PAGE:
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California governor signs bill requiring women on corporate boards by end of 2019
California Gov. Jerry Brown (D) of California signed into law a bill that requires corporate boards of directors to include women by the end of 2019. (Justin Sullivan/Getty Images)

California governor signs bill requiring women on corporate boards by end of 2019

California Gov. Jerry Brown (D) signed into law a bill that will require publicly held corporations to include at least one woman on its board of directors. The law is the first of its kind in the U.S., according to the Los Angeles Times.

On Sunday, Brown signed SB 826, which forces publicly held companies to have at least one woman on its board by the end of next year. Boards with five members must have at least two women on the board and those with six or more members will be required to fill three seats with women by the end of July 2021.

"Given all the special privileges that corporations have enjoyed for so long, it's high time corporate boards include the people who constitute more than half the persons in America," Brown wrote in a letter attached to the bill.

Corporations found in violation of the law would face a fine of $100,000 for the first offense. Additional offenses would cost $300,000 per violation.

There are 377 California-based corporations on the Russell 3000 stock index of large firms that may be affected by the law, according to the report.

Who proposed the bill?

State Sen. Hannah-Beth Jackson (D) and Senate leader Toni Atkins (D) proposed the bill in January citing women make up more than half of the state's population, but only 15 percent of the state's public corporations have a woman on their board.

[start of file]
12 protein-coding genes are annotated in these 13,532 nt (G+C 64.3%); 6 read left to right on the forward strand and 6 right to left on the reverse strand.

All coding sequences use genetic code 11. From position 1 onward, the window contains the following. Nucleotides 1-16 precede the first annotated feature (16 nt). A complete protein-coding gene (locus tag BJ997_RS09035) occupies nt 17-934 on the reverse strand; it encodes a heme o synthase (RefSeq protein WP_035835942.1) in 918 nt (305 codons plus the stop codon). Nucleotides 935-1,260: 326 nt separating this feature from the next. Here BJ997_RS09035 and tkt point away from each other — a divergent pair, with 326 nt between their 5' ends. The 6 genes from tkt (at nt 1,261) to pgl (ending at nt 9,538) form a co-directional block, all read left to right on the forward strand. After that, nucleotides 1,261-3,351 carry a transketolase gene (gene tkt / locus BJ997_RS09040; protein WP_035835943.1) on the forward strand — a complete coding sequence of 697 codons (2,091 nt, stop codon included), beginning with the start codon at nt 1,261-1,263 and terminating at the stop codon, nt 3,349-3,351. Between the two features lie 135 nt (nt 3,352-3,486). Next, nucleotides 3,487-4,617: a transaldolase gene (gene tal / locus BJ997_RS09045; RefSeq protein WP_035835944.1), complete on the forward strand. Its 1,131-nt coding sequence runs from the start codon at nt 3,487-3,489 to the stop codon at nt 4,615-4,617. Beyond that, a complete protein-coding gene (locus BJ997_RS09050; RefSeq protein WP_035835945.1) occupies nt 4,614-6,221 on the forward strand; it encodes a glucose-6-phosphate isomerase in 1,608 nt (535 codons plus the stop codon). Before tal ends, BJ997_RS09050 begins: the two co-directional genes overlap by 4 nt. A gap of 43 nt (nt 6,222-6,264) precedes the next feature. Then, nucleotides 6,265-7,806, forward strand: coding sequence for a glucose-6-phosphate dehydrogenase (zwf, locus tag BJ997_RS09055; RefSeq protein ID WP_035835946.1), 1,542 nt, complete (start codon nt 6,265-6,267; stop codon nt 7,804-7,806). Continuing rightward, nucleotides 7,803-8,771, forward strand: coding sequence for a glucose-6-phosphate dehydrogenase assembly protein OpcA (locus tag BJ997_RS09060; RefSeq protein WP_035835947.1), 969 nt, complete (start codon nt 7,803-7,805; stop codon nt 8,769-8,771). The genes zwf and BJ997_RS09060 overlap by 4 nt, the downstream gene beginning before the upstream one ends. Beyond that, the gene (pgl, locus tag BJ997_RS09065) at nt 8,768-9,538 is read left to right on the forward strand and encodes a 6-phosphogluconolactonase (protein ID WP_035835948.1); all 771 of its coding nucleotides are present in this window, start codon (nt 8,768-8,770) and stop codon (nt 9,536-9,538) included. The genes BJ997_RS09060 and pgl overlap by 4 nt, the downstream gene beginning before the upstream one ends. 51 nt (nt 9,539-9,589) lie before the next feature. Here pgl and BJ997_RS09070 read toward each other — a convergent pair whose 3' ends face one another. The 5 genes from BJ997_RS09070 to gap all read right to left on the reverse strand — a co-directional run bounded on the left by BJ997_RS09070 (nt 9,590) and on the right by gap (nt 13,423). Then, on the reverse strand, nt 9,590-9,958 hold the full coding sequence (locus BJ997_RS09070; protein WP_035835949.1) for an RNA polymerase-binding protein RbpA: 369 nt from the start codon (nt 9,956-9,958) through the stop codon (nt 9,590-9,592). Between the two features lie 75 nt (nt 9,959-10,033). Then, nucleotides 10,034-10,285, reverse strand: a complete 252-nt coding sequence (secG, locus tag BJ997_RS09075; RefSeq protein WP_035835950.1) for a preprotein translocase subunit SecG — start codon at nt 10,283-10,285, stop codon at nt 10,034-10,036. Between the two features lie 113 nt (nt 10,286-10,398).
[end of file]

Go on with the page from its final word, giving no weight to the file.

“We are tired of being nice. We’re tired of being polite. We are going to require this because it’s going to benefit the economy. It’s going to benefit each of these companies," Jackson said in an earlier speech. “It’s time that we burst that man-cave and put women in the boardrooms.”

What do critics say?

State Sen. Joel Anderson (R) voted against the bill because he believes it undermines women's abilities.

“I can’t support a bill that underestimates the power and strength of women,” Anderson told the Times. “To say that they can’t find their way onto a board without our help undermines all their hard work.”

Lucy Dunn, the president and CEO of the Orange County Business Council, said the bill was an insult to businesswomen.

“This legislation is, to me, insulting,” Dunn wrote in a statement to the newspaper. “Rather than celebrate the competitive advantage women bring to positions of leadership in a company, it relegates them to placeholder status.”

The California Chamber of Commerce also disagreed with the law, according to KQED-TV. The organization argued that corporations should be allowed to choose its board members without government interference. It said the law will make it more difficult to achieve diversity in other aspects, including race.

“It creates a challenge for a board on achieving broader diversity goals,” Jennifer Barrera, senior vice president for policy at the chamber, told KQED.

What else did Brown say?

The governor noted in his signing message that there were numerous objections and serious legal concerns had been raised about the bill.

"I don't minimize the potential flaws that indeed may prove fatal to its implementation," Brown wrote. "Nevertheless, recent events in Washington, D.C. — and beyond — make it crystal clear that many are not getting the message."

The message appeared to be pointed at the sexual assault accusations against Supreme Court nominee Brett Kavanaugh. A copy of the letter was sent to the Senate Judiciary Committee.

Anything else?

Experts have questioned the legality of the mandate.

Jessica Levinson, a clinical professor of law at Loyola Law School in Los Angeles, told the Times there's a chance that the law could be challenged in court.

“I’m not at all convinced it would pass legal muster,” Levinson said. “It’s a clear gender preference in that you are saying you need to single out women and get them on boards. The question is can you make that preference and will it hurt men?”

Similar laws are already in place in some European countries.

Germany requires that women make up 30 percent of corporate boards of directors. France and Norway have mandated that 40 percent of board seats be filled by women.

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